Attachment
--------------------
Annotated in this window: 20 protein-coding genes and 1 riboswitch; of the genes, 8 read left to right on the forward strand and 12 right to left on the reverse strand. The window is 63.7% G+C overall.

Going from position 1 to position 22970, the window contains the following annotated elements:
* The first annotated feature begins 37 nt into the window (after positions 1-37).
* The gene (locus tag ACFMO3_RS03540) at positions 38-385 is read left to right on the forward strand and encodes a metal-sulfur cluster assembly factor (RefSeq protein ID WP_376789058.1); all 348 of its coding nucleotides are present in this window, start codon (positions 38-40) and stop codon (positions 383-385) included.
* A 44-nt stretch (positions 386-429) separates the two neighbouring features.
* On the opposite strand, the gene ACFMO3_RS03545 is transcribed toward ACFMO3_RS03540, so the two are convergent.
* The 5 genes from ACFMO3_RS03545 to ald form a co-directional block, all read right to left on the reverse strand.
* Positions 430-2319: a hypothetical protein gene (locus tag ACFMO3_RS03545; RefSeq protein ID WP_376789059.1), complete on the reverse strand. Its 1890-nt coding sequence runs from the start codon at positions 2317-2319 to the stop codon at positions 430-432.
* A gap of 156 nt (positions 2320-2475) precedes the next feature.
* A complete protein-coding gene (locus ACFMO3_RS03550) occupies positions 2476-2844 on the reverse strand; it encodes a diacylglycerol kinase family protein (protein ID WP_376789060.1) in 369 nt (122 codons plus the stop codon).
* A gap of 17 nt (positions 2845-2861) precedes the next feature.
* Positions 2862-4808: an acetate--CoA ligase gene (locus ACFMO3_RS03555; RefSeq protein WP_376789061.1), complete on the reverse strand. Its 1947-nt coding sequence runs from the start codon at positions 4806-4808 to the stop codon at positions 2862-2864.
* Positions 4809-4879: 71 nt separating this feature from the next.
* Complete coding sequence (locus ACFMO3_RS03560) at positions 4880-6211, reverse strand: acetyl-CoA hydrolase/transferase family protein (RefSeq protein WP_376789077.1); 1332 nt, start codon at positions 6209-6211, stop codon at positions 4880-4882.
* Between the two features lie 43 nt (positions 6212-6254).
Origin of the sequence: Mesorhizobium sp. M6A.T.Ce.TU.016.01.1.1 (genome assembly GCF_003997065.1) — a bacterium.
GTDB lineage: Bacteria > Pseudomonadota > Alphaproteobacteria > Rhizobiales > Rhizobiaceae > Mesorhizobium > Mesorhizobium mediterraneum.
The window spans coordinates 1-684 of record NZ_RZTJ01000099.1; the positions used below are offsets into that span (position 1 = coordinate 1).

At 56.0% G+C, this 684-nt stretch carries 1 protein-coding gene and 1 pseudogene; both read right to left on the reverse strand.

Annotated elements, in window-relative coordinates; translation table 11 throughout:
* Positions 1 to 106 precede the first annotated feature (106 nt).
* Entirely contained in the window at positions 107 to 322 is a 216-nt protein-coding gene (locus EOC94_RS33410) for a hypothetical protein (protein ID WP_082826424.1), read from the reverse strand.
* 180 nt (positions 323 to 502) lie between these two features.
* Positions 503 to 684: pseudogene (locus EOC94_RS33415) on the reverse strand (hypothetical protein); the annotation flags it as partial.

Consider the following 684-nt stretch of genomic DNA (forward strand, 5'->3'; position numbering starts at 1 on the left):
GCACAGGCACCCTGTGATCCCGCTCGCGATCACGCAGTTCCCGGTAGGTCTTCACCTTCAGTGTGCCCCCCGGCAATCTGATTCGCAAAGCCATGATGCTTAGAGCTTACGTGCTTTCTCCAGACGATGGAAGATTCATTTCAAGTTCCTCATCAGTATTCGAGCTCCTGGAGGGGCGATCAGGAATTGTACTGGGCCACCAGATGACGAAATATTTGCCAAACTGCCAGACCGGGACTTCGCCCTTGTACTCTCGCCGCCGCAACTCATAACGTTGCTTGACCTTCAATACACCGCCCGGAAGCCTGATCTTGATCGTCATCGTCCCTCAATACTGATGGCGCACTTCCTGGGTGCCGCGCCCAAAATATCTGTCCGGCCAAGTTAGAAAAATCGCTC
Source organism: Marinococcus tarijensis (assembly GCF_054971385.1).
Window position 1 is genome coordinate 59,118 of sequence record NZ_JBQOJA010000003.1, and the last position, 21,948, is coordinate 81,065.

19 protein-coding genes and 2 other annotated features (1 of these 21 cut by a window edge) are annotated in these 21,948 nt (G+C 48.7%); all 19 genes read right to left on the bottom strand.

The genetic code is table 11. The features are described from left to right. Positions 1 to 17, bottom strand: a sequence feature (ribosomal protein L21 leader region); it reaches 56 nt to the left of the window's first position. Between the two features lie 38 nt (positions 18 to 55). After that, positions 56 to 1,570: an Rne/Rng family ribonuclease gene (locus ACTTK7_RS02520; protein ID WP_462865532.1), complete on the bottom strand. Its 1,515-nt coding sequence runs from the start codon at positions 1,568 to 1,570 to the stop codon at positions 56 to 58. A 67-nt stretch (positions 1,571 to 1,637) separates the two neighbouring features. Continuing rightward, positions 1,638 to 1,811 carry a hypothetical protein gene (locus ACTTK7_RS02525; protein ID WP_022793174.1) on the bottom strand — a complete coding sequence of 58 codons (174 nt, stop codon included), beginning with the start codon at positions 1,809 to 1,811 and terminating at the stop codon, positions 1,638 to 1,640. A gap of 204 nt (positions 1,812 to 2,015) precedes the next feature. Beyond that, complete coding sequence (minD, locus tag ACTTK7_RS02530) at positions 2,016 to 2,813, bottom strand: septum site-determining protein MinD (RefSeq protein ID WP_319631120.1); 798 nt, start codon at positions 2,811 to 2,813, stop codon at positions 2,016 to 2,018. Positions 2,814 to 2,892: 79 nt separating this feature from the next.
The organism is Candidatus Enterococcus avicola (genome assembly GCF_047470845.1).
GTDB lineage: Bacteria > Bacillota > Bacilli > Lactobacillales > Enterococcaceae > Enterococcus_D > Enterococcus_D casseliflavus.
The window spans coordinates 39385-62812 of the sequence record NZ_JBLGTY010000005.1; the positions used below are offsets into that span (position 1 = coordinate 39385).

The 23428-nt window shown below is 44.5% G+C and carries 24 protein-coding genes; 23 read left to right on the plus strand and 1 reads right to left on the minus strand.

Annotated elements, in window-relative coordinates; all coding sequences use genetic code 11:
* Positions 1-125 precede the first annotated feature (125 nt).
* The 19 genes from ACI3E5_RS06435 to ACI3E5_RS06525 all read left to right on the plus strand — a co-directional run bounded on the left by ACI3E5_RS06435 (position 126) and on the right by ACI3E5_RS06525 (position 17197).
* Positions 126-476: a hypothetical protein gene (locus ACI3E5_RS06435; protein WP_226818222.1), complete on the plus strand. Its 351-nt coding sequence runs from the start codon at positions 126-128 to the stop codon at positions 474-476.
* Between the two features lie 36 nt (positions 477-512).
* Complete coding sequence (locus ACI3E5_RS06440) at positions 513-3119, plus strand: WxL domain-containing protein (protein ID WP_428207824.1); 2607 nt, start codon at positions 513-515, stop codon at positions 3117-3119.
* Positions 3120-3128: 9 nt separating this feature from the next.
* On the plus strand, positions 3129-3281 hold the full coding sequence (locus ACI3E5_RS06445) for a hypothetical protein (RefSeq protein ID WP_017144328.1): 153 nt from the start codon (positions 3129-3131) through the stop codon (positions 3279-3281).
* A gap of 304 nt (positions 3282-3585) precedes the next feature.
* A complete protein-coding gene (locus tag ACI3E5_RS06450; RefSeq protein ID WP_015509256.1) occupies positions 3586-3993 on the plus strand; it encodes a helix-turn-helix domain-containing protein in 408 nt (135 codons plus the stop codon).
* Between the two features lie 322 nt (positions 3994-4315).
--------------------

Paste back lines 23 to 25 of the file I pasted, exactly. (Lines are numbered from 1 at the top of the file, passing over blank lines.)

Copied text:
* 180 nt (positions 323 to 502) lie between these two features.
* Positions 503 to 684: pseudogene (locus EOC94_RS33415) on the reverse strand (hypothetical protein); the annotation flags it as partial.

Consider the following 684-nt stretch of genomic DNA (forward strand, 5'->3'; position numbering starts at 1 on the left):